Windows 10 + Microsoft Edge + Continuum

Dear colleagues from GDG,
as you know in summer we will have brand new Windows 10 launched.

  1. They will replace Internet Explorer with Microsoft Edge:

Question: will protected books that had been created as “WebBrowser (Internet Explorer) publication” be still working in Windows 10?

  1. They launch Continuum:

Question: does it mean that now our books will work on Windows phones?

Thank you!

Microsoft Edge will be a stand-alone browser with its own rendering engine. The webbrowser (IE) publication uses the standard webbrowser component installed in Windows that relies on the MSHTML engine. So in Windows 10, it will continue to work like it did in previous Windows releases.

Yes, probably if Continuum allows legacy 32-bit code to work on phones. Anyway, we’ll keep HTML Executable updated, and we’ll also work on the possibility to build Windows Universal apps.

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Hello! One more question: OK, but how would we be able to check what we done in our html code, if IE would be terminated as a stand alone software in Windows? Maybe I didn’t understand your answer, but if it would run only under the hood, how can we reach something that would show whether our design is that intended to be?
This damned IE translates html codes and scripts so differently from other browsers. Things work in Chrome or Firefox wouldn’t work in IE and vice verse…

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That’s why we will release the Chromium engine and even we are also working on adding EdgeChromium. Because EXE files with Chromium engine have a large size (80 MB without data) and with EdgeChromium it’s more like 10 MB.

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Oh, this is a great news! Does this mean that in the future html publications should work perfectly in Chrome or Edge Chromium, then to compile them? No need to work well in IE anymore?
Can you please tell about the deadline of this development? Because if it is going to happen soon, I won’t make a new development in my e-book before that. There are only a few web developers who intend to work the way IE needs it, so it will make my life definitely easier.

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Maybe @gdgsupport is planning a Xmas present for all of us: the much anticipated HTML Exe with Chromium support

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Is it possible to add functionalily to enable htmlexe application to share screen with apps like Zoom, Skype, but to keep screenshot protection enabled at the same time?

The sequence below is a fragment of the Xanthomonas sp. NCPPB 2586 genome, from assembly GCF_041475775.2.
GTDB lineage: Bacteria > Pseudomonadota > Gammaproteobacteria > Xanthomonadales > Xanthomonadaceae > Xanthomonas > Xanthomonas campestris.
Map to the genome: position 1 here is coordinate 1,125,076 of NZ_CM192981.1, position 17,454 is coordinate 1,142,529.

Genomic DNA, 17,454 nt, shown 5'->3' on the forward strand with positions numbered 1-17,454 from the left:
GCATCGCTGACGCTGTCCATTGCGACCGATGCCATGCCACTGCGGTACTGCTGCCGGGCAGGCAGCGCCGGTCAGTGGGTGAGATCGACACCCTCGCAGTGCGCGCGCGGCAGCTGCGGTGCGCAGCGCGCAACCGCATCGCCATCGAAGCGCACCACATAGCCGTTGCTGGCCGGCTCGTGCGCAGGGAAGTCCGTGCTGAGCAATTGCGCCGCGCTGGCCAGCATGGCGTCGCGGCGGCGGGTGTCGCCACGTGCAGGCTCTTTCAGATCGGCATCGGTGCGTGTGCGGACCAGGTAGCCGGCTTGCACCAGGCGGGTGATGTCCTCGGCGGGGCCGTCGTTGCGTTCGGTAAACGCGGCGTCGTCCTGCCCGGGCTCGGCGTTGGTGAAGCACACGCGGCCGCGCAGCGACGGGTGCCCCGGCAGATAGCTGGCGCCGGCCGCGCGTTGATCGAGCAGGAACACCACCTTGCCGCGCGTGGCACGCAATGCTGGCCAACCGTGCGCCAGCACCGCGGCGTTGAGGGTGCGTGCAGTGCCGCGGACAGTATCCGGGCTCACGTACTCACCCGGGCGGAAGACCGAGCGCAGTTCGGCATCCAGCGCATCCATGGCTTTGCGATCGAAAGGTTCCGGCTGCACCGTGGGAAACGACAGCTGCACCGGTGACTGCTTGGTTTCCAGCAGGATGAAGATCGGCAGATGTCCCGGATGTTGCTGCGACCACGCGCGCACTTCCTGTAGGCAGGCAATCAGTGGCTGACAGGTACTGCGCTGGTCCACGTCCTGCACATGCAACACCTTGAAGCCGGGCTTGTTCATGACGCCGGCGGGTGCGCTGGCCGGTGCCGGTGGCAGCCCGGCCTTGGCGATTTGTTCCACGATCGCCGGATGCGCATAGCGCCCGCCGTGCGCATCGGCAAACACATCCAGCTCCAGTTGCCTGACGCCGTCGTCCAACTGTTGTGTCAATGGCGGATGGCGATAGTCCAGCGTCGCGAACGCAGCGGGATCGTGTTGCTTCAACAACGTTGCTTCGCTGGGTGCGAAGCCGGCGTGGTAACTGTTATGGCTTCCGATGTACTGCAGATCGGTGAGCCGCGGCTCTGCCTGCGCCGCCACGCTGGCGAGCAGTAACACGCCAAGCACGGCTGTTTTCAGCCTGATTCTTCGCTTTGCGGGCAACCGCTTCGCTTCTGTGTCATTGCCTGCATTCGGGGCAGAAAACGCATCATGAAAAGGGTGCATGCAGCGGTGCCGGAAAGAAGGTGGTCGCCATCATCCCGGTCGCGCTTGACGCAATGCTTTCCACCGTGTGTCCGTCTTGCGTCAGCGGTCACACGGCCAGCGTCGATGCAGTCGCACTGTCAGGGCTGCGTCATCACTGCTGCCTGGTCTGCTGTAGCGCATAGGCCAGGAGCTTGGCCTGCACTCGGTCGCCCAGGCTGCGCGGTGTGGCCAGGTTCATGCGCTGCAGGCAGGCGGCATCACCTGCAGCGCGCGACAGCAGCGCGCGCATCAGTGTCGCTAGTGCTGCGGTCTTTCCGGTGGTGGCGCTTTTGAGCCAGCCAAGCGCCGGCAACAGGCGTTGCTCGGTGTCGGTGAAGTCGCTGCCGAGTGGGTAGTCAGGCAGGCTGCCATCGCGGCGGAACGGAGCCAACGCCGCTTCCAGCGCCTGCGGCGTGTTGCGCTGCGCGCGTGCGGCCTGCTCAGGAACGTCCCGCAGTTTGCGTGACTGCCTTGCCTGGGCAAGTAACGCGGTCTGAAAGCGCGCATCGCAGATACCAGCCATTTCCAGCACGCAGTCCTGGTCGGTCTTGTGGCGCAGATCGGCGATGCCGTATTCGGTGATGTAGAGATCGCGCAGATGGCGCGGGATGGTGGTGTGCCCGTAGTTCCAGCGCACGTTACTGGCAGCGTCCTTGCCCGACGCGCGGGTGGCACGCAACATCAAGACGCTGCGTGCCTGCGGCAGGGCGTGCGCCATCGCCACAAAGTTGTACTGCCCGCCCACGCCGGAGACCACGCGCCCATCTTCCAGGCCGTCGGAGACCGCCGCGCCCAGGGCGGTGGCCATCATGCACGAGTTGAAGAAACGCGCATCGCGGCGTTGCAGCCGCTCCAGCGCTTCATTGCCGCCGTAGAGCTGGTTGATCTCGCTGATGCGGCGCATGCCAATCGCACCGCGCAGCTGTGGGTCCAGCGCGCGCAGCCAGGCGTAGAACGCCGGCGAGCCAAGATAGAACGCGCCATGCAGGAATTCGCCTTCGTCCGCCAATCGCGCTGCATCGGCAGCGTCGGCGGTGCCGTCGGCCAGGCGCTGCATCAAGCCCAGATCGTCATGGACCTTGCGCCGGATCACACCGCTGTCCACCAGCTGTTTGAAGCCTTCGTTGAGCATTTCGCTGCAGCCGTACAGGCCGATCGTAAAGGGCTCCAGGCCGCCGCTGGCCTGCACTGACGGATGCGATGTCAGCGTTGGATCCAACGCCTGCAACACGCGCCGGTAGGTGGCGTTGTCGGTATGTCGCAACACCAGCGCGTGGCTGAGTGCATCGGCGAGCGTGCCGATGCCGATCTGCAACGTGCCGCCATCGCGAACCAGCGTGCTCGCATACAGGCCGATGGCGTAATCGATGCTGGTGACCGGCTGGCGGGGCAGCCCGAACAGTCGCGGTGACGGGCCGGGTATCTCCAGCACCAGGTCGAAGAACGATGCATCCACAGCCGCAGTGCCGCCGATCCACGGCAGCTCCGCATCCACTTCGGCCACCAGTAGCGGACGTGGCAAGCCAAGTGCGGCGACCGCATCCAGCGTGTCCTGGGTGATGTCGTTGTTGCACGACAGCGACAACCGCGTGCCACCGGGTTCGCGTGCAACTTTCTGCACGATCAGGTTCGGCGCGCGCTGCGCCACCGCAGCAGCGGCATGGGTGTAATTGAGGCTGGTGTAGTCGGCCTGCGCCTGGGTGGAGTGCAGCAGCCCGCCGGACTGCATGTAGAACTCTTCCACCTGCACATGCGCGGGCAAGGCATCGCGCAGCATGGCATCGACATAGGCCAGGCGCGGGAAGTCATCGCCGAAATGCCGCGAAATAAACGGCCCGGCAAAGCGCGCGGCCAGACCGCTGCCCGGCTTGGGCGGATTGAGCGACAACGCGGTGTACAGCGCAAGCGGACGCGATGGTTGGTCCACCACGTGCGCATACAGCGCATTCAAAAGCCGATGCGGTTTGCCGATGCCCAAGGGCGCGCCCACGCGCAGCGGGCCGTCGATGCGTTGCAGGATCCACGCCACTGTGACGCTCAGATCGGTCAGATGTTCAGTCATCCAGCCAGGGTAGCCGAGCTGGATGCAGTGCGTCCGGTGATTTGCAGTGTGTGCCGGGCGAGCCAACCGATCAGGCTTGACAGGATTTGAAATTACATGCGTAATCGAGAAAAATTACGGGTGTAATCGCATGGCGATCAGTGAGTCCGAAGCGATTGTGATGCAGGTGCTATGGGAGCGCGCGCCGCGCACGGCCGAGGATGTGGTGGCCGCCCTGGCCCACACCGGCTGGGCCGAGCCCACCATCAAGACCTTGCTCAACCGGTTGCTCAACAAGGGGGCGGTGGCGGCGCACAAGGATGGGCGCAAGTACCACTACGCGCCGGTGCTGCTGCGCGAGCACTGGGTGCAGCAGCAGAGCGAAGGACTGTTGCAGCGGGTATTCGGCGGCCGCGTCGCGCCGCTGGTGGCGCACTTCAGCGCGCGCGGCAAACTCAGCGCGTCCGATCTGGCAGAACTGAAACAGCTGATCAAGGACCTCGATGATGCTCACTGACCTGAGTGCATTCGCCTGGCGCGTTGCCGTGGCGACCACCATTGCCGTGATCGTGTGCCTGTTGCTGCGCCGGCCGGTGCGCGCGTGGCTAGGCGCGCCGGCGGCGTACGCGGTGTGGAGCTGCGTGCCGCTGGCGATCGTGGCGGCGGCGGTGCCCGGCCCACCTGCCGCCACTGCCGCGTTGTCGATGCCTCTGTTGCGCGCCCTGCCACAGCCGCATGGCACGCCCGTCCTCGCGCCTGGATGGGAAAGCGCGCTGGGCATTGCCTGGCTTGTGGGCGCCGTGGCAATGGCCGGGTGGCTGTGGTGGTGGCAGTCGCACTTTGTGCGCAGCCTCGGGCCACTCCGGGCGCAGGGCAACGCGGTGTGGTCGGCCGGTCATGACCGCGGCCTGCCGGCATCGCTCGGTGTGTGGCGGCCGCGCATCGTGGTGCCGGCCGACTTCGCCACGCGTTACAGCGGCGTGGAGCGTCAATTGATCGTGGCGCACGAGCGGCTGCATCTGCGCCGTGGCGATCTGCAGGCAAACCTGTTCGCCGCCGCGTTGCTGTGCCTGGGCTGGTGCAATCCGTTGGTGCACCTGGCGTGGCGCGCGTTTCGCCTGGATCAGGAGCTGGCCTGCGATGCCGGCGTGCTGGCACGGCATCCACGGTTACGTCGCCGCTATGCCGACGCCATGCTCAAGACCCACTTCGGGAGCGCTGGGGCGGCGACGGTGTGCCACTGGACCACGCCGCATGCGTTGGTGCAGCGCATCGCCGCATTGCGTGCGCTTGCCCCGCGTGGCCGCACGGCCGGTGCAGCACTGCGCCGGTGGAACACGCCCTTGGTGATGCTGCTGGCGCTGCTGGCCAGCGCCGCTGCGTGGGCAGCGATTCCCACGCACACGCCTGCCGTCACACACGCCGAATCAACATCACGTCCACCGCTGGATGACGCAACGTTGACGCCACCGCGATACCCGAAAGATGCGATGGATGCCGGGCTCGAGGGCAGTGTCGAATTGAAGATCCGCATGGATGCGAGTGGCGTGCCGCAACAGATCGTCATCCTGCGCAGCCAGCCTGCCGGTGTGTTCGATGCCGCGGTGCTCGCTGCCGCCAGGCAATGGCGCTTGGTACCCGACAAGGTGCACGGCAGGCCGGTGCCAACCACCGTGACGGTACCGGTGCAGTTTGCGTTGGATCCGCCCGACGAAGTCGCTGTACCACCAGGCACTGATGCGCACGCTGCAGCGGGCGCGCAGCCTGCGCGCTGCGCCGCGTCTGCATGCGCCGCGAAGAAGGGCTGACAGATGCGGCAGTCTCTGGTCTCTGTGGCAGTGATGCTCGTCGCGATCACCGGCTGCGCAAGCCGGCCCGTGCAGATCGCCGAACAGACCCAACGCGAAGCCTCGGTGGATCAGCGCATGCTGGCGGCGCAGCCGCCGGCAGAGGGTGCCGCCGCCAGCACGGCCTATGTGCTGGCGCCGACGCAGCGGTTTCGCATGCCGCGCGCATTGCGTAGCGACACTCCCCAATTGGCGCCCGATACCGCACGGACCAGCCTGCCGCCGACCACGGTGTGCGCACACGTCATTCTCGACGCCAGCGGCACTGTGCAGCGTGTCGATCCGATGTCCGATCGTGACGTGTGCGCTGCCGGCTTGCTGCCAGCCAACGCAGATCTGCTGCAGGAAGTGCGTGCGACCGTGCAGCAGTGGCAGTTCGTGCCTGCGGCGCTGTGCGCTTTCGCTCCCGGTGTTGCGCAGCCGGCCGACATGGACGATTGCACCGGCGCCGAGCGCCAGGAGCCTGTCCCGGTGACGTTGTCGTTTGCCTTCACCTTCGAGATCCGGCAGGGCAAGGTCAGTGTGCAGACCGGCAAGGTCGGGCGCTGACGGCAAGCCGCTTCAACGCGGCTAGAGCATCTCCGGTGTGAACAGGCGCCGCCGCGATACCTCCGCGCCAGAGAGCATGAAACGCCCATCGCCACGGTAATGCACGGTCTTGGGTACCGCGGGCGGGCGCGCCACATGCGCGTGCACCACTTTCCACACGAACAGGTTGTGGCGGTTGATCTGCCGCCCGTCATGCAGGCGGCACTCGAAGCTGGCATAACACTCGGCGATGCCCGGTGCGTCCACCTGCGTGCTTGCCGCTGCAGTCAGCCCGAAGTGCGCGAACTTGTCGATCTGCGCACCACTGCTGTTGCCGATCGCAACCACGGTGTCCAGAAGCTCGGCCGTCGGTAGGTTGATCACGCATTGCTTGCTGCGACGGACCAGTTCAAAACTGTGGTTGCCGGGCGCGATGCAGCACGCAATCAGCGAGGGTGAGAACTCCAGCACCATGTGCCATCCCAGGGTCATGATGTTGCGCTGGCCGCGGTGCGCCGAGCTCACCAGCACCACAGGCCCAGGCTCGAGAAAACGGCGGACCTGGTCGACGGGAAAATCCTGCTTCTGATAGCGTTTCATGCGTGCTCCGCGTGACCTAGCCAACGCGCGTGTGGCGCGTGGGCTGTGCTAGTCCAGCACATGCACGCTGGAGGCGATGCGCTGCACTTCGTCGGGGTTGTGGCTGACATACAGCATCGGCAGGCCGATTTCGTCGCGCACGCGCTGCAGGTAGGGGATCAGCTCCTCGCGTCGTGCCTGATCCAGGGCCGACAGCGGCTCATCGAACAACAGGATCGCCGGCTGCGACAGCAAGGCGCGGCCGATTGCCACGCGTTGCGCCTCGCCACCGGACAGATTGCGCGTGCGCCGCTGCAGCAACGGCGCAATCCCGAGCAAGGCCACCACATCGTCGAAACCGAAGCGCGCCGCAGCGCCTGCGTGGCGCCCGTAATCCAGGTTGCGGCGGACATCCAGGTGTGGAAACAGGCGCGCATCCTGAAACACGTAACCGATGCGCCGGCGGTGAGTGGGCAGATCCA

If I’ve understood correctly, future versions of HTMLExecutable will support multiple engines:

  1. IE WebControl (via Trident) — i.e. the old engine from v4.x, which runs in IE11 emulation mode, with limited supported for HTML5/CSS3 and modern features, including JavaScript version.
  2. Chromium (via CEF) — full HTML5/CSS3 support, and all modern browser features, at the cost of an extra size bloat of approx. 50Mb per eBook.
  3. Edge/Chromium (natively supported in Win 10 and above) — full modern features, just like Chrome.

The good thing about multiple engines support is the possibility of providing multiple editions of a same eBook, in order to ensure that end users with any Windows version can access the eBook.

  • Edge/Chromium — for Windows >= 10.
  • Chromium — for Windows versions above XP up to Win 8.
  • IE WebControl — for older versions of Windows.

Probably Win 7 and Win 8 users can also install the Edge/Chromium engine from MS website, but I’m not entirely sure about this (they can install the Edge browser, but not sure about the Edge WebControl), but this might be an overkill operation for non-tech users, so the Chromium/CEF offers a good alternative, albeit at the cost of extra size (but 50Mb is peanuts nowadays, since storage is cheap).

The fact that it’s possible to store the Chromium/CEF dependencies outside the eBook binary can obviate to the size bloat when dealing with eBook collections — i.e. multiple eBooks can share the same Chromium dependencies, so the bloat cost translates to 50MB for any number of eBooks. The drawback is that you need to ensure that all eBooks share the same exact CEF version, and that if you adopt a newer (or different) version for any eBook you might have to update all eBooks accordingly.

Another concern might be security in this case, since CEF is an open source project, and it could be possible to create a fake DLL with the correct functions signatures to access the eBook protected contents — unless HTMLExe checks the DLLs signature before binding them. Does it? (no idea)

So, right now the future looks brighter than ever for HTMLExe, with all these options at hand.

It’s unfortunate that MS took such a long time to come up with a modern WebControl replacing the old Trident engine, which ultimately resulted in a long twilight period for the development of HTML based GUI applications (a period which has seen various solutions propping up and dying out, each with its pros and cons). Finally, Edge is now available also as WebControl and we can see the light at the end of the tunnel in this respect. As it happens, Edge featured very well amongst other browsers in terms of security and performance; the only concern possibly being personal data collection (as in most modern browsers engines anyhow).

Sure, and you can also configure HTMLEXE to keep DLLs into memory, so that it’s more difficult to manipulate them. The counterpart is that it takes more time for your ebook app to load.

HTMLEXE takes care of that. It stores each CEF version into a separate folder.

Fully agreed.